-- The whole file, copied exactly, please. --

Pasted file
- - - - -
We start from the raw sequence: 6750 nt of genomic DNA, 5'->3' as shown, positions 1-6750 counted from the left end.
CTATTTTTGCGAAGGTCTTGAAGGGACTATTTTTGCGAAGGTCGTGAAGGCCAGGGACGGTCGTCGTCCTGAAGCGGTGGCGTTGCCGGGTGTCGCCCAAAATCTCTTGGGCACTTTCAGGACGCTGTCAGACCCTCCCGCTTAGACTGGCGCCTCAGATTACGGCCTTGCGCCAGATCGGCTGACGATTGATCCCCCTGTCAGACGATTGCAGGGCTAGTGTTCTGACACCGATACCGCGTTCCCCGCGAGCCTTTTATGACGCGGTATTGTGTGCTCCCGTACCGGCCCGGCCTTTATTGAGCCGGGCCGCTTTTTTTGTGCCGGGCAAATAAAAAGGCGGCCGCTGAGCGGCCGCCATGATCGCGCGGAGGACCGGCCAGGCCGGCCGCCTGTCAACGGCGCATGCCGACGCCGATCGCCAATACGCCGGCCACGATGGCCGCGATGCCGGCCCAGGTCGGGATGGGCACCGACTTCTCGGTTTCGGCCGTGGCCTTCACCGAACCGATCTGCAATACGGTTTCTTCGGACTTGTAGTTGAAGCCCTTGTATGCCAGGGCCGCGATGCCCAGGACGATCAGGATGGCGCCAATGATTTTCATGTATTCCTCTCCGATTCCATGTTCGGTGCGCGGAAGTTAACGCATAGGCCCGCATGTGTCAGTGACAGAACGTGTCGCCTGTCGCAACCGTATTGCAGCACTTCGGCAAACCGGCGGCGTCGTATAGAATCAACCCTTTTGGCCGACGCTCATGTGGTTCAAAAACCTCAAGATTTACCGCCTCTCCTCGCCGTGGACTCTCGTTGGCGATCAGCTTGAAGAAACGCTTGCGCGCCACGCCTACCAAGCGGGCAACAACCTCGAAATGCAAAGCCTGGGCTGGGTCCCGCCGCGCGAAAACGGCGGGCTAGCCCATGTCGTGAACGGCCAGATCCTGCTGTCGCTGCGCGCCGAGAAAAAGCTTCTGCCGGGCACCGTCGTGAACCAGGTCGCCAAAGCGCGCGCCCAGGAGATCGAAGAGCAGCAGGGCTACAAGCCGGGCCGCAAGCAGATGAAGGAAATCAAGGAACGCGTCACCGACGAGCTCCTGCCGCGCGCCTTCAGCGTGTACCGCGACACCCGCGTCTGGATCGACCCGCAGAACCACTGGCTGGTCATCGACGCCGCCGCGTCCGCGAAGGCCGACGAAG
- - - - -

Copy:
We start from the raw sequence: 6750 nt of genomic DNA, 5'->3' as shown, positions 1-6750 counted from the left end.
CTATTTTTGCGAAGGTCTTGAAGGGACTATTTTTGCGAAGGTCGTGAAGGCCAGGGACGGTCGTCGTCCTGAAGCGGTGGCGTTGCCGGGTGTCGCCCAAAATCTCTTGGGCACTTTCAGGACGCTGTCAGACCCTCCCGCTTAGACTGGCGCCTCAGATTACGGCCTTGCGCCAGATCGGCTGACGATTGATCCCCCTGTCAGACGATTGCAGGGCTAGTGTTCTGACACCGATACCGCGTTCCCCGCGAGCCTTTTATGACGCGGTATTGTGTGCTCCCGTACCGGCCCGGCCTTTATTGAGCCGGGCCGCTTTTTTTGTGCCGGGCAAATAAAAAGGCGGCCGCTGAGCGGCCGCCATGATCGCGCGGAGGACCGGCCAGGCCGGCCGCCTGTCAACGGCGCATGCCGACGCCGATCGCCAATACGCCGGCCACGATGGCCGCGATGCCGGCCCAGGTCGGGATGGGCACCGACTTCTCGGTTTCGGCCGTGGCCTTCACCGAACCGATCTGCAATACGGTTTCTTCGGACTTGTAGTTGAAGCCCTTGTATGCCAGGGCCGCGATGCCCAGGACGATCAGGATGGCGCCAATGATTTTCATGTATTCCTCTCCGATTCCATGTTCGGTGCGCGGAAGTTAACGCATAGGCCCGCATGTGTCAGTGACAGAACGTGTCGCCTGTCGCAACCGTATTGCAGCACTTCGGCAAACCGGCGGCGTCGTATAGAATCAACCCTTTTGGCCGACGCTCATGTGGTTCAAAAACCTCAAGATTTACCGCCTCTCCTCGCCGTGGACTCTCGTTGGCGATCAGCTTGAAGAAACGCTTGCGCGCCACGCCTACCAAGCGGGCAACAACCTCGAAATGCAAAGCCTGGGCTGGGTCCCGCCGCGCGAAAACGGCGGGCTAGCCCATGTCGTGAACGGCCAGATCCTGCTGTCGCTGCGCGCCGAGAAAAAGCTTCTGCCGGGCACCGTCGTGAACCAGGTCGCCAAAGCGCGCGCCCAGGAGATCGAAGAGCAGCAGGGCTACAAGCCGGGCCGCAAGCAGATGAAGGAAATCAAGGAACGCGTCACCGACGAGCTCCTGCCGCGCGCCTTCAGCGTGTACCGCGACACCCGCGTCTGGATCGACCCGCAGAACCACTGGCTGGTCATCGACGCCGCCGCGTCCGCGAAGGCCGACGAAG